Marketing   //   January 24, 2022

‘Cult following’: How Liquid Death sold $3M worth of merch last year

Since launching in 2019, canned water company Liquid Death has been looking for new ways to figure out just how much its customers are willing to shell out for company-branded merchandise.

Last summer, the company advertised made-to-order Liquid Death branded vending machines, that totaled nearly $6,000 a piece. The goal, according to CEO Mike Cessario, was just to see how many customers were willing to buy them. The answer: four.

Merchandise has always been a part of Liquid Death’s marketing strategy; the company started telling t-shirts just a few months after launch. But what started as a marketing expense has now become a “revenue driver with great margins,” Cessario said. Liquid Death brought in nearly $45 million in sales last year, and $3 million of that came from merchandise. In November, Urban Outfitters started selling Liquid Death merchandise.

Merchandise sold by Liquid Death ranges from $14 dog toys to $500 mini-fridges. The company also has an affinity for outlandish, edgy drops. Last year, the company sold 100 skateboards in which the blood of industry legend Tony Hawk had been mixed into the paint. The skateboards, priced at $500, sold out in under 20 minutes.

Beyond accessories and apparel, Liquid Death sells just two other items: still water and sparkling water. By Cessario’s own admission, the company’s differentiator lies solely in marketing. Designed to look like a tall boy with heavy metal-inspired branding, Liquid Death’s goal was to give people something more interesting-looking to sip on at a concert or a party if they aren’t drinking alcohol.

“We are trying to make healthy beverages 50 times more fun,” Cessario said.

Liquid Death launched in 2019 as a direct-to-consumer-only brand and today is carried in more than 29,000 stores, including through national chains like 7-11, Whole Foods and Safeway.

But Cessario said that before getting into retail, “we had to prove out that there was a huge market who wanted this and were not offended by [the branding].” One way to prove that that out was through merchandise.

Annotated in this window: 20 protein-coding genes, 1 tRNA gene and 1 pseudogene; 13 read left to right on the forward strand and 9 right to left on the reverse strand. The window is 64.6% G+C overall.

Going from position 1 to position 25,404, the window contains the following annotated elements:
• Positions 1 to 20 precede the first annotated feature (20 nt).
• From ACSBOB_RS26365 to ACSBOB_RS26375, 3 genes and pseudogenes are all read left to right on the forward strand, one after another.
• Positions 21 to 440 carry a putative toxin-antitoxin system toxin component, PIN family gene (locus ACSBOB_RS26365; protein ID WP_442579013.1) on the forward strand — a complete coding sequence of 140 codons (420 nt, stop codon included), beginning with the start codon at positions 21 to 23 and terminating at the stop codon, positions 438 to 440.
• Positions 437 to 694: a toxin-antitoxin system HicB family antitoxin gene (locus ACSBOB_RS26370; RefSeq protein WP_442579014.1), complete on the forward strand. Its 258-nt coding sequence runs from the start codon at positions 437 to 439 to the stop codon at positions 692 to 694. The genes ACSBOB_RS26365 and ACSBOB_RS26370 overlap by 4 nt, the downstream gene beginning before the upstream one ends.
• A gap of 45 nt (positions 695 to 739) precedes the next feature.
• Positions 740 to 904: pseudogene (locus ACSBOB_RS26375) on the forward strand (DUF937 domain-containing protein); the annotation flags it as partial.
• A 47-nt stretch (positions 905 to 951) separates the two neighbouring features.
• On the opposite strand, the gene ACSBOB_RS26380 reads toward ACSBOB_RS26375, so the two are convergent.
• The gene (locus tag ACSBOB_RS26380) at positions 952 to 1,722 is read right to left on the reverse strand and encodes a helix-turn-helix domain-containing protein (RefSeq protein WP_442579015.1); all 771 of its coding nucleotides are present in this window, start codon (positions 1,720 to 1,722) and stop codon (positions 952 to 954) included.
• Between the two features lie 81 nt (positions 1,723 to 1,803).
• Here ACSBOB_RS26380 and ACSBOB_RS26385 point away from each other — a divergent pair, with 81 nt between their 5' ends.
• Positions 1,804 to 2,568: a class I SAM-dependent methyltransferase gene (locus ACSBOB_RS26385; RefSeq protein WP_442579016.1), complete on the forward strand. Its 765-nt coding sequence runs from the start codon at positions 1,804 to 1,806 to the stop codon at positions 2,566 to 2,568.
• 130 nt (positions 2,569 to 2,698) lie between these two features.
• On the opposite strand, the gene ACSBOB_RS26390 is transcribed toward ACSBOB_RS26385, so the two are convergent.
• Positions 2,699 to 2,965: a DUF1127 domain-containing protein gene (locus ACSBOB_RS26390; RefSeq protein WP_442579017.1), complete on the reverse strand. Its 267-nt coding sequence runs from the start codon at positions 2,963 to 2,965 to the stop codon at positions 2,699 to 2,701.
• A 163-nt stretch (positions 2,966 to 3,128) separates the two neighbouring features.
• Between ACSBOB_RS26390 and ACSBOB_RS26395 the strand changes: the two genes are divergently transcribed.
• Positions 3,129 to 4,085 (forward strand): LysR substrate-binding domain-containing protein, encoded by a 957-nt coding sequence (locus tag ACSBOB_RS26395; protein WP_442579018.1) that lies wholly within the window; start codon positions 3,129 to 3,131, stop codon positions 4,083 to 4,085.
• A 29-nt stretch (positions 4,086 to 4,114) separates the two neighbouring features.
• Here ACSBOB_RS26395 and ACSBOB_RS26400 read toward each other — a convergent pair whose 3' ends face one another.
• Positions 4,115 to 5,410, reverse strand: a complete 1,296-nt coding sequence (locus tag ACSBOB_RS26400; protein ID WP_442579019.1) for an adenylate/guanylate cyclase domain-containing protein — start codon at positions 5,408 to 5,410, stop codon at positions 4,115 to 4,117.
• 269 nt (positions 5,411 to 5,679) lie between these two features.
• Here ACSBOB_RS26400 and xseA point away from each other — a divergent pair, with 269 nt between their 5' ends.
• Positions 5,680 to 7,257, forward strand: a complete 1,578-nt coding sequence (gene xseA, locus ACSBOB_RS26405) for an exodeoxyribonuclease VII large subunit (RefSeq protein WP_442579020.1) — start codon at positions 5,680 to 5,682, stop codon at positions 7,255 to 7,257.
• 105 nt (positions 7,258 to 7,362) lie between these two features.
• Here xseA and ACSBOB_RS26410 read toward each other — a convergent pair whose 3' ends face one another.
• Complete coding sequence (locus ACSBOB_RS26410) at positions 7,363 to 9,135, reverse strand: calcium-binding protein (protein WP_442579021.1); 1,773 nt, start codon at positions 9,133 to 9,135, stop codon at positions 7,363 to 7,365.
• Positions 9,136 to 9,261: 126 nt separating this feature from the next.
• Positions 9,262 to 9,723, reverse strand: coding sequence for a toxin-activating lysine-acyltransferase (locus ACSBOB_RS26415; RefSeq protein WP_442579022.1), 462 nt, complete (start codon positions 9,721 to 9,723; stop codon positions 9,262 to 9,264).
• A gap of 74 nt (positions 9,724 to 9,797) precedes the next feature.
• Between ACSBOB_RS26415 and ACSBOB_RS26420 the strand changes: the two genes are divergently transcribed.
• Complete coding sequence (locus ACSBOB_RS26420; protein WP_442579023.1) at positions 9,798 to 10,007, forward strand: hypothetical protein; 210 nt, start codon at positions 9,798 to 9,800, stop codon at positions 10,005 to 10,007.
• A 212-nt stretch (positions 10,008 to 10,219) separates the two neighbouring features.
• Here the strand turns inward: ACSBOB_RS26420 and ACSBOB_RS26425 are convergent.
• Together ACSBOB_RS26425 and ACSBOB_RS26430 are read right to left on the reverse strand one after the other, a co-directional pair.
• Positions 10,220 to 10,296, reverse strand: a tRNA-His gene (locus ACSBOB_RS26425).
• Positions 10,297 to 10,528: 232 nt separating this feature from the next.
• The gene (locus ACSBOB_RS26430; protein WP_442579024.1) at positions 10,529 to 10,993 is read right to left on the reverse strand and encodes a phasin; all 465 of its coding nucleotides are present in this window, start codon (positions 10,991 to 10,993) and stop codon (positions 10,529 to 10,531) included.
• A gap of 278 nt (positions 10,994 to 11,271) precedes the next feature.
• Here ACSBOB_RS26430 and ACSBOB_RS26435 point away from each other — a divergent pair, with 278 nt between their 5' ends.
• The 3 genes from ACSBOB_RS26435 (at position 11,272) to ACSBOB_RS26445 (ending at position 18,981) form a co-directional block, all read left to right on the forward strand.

There’s no strict cadence Liquid Death follows for merchandise drops, but Cessario said the company typically releases three to five items per month. More than 50% of people who buy water through Liquid Death’s site also attach merchandise to their order. “We don’t do a lot of fancy promotion — we have a huge cult following and email list,” he said.

Liquid Death has a “country club” membership where customers are invited to “sell your soul” in exchange for early access to limited-edition drops, among other perks. Cessario said that more than 200,000 people have handed over their souls — and, their email addresses — to the country club.

These days, direct-to-consumer brands in categories as disparate as coffee and beauty are selling their own merchandise as they are continuously in search of low-cost ways to get the word out about their company. In rare cases some of these branded products are able to accumulate a cult following that rivals that of a company’s hero product. Glossier accumulated a 10,000 person waitlist when it did a limited-edition drop of a pink branded hoodie couple of years ago.

Chris Toy, CEO of freelance marketing platform MarketerHire, said that selling merchandise is an appealing marketing strategy for a lot of brands because “if you do it well, you can do it at a profit.” But for most companies, merchandise “is not your core product,” he said.

If, say, a peanut butter brand wants to start selling t-shirts — that means they might have to start investing more in processing returns or learning about sizing, tasks that might not come as easily to a CPG company.

Still, Toy said that building a sizable merchandise business can be one way for businesses to prove their brand really does have a loyal following, that goes beyond interest in one product. “Once you’ve gotten big enough and you have a real brand – you can sell whatever you want,” he said.

Cessario said that in the coming year, there’s no plans for the company to slow down on merchandise — Liquid Death-branded hockey jerseys will be available for sale next month.

“When you can actually make revenue off the marketing directly, it kind of means there’s no limit to how much you can do,” he said.